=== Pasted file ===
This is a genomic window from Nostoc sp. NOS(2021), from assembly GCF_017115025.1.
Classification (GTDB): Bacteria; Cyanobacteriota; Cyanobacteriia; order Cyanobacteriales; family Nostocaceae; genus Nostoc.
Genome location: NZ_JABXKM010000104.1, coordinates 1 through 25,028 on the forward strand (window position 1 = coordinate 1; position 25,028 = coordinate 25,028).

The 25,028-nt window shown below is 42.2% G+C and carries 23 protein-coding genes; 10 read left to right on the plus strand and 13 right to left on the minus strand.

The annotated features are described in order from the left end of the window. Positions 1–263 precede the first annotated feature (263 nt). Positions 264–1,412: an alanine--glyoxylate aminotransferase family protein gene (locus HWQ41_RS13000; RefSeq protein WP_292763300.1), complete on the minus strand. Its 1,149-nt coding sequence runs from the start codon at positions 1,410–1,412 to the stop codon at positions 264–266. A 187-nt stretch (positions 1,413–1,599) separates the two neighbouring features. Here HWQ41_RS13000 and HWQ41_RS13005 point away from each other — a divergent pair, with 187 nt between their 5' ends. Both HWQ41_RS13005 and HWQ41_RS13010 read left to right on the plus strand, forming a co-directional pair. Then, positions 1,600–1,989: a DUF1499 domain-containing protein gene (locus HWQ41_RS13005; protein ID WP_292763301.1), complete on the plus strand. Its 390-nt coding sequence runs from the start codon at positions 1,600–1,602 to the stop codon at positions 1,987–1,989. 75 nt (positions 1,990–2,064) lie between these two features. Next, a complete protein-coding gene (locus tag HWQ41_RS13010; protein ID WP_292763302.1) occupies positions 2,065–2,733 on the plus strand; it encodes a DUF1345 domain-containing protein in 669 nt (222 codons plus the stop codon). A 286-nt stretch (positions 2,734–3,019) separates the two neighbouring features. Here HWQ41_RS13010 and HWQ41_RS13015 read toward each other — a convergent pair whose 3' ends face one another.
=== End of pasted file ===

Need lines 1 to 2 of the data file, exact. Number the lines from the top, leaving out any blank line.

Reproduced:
This is a genomic window from Nostoc sp. NOS(2021), from assembly GCF_017115025.1.
Classification (GTDB): Bacteria; Cyanobacteriota; Cyanobacteriia; order Cyanobacteriales; family Nostocaceae; genus Nostoc.